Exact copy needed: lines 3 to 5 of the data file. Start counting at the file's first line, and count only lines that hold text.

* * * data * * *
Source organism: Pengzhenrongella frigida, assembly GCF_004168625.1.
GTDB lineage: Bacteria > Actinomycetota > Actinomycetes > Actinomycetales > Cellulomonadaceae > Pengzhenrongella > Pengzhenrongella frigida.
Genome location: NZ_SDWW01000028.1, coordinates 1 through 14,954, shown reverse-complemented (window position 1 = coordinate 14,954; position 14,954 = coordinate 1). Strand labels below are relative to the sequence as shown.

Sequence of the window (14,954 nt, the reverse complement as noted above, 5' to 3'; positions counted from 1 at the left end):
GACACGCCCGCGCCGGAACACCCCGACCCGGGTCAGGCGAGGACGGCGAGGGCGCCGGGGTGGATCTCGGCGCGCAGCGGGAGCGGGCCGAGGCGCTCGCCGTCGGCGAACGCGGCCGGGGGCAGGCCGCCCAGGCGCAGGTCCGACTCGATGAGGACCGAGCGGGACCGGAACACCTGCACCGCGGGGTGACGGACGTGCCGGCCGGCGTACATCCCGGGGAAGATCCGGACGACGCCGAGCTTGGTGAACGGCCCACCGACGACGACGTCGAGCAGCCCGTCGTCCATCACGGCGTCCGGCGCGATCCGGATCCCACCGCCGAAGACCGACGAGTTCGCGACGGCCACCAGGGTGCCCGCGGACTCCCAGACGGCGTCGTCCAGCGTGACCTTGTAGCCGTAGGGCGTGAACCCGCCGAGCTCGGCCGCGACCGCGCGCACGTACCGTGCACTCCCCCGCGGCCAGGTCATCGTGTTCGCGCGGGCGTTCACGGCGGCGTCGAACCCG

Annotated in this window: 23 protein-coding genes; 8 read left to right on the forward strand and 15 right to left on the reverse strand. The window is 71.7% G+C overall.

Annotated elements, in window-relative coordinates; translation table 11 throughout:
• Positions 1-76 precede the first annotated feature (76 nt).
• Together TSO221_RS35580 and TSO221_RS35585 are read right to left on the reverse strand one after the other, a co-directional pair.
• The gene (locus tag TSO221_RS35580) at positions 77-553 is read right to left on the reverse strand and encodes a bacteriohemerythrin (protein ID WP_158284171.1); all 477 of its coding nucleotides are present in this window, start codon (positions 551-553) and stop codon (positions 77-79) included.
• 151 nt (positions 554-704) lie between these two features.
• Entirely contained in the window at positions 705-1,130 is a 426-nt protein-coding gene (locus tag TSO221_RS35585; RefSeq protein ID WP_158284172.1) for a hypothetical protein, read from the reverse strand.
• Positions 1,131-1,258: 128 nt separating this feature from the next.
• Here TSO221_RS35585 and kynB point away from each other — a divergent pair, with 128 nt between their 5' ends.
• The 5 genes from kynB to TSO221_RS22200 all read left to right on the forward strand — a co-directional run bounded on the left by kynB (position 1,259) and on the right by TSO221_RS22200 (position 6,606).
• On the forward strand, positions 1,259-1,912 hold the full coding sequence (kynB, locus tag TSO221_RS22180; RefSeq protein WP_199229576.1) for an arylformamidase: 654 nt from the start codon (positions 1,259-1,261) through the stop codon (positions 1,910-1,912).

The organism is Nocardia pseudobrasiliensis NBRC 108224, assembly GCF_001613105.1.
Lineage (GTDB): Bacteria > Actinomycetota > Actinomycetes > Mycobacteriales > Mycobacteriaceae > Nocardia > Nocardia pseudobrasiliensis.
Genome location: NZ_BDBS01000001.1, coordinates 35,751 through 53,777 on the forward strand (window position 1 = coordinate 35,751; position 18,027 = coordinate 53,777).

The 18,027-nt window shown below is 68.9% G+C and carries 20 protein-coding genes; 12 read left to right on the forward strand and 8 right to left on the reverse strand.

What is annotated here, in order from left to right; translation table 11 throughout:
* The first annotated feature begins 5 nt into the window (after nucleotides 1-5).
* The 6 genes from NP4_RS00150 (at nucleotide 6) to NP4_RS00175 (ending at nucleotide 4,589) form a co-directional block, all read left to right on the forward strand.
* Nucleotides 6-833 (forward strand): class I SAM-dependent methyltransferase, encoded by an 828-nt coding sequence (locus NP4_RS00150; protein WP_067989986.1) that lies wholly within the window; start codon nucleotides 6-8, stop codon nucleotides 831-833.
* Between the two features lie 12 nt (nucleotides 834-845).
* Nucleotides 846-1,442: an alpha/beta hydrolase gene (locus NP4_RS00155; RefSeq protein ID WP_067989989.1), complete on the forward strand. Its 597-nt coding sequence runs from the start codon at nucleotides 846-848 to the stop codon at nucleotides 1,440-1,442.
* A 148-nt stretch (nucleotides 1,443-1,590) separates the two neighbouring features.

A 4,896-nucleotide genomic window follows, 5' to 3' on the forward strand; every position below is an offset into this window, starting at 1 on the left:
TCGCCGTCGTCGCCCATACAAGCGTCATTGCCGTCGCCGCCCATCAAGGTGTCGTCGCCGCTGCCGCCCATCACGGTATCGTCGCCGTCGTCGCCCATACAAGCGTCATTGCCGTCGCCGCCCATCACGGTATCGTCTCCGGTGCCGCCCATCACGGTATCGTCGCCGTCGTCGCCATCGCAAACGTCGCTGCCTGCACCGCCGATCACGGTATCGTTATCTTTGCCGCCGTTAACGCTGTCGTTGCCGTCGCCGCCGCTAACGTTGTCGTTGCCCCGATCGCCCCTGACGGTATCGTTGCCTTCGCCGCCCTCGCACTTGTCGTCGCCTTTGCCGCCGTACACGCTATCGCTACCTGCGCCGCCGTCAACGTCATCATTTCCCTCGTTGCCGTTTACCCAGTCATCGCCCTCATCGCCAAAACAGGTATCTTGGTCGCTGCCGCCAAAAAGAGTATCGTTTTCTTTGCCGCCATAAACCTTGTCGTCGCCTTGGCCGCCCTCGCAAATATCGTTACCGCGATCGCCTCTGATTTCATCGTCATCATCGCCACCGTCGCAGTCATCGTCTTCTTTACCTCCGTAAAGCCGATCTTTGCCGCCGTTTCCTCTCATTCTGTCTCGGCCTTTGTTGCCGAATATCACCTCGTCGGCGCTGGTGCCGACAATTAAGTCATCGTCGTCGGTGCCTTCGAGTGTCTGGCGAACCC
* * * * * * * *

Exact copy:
Genome location: NZ_SDWW01000028.1, coordinates 1 through 14,954, shown reverse-complemented (window position 1 = coordinate 14,954; position 14,954 = coordinate 1). Strand labels below are relative to the sequence as shown.

Sequence of the window (14,954 nt, the reverse complement as noted above, 5' to 3'; positions counted from 1 at the left end):
GACACGCCCGCGCCGGAACACCCCGACCCGGGTCAGGCGAGGACGGCGAGGGCGCCGGGGTGGATCTCGGCGCGCAGCGGGAGCGGGCCGAGGCGCTCGCCGTCGGCGAACGCGGCCGGGGGCAGGCCGCCCAGGCGCAGGTCCGACTCGATGAGGACCGAGCGGGACCGGAACACCTGCACCGCGGGGTGACGGACGTGCCGGCCGGCGTACATCCCGGGGAAGATCCGGACGACGCCGAGCTTGGTGAACGGCCCACCGACGACGACGTCGAGCAGCCCGTCGTCCATCACGGCGTCCGGCGCGATCCGGATCCCACCGCCGAAGACCGACGAGTTCGCGACGGCCACCAGGGTGCCCGCGGACTCCCAGACGGCGTCGTCCAGCGTGACCTTGTAGCCGTAGGGCGTGAACCCGCCGAGCTCGGCCGCGACCGCGCGCACGTACCGTGCACTCCCCCGCGGCCAGGTCATCGTGTTCGCGCGGGCGTTCACGGCGGCGTCGAACCCG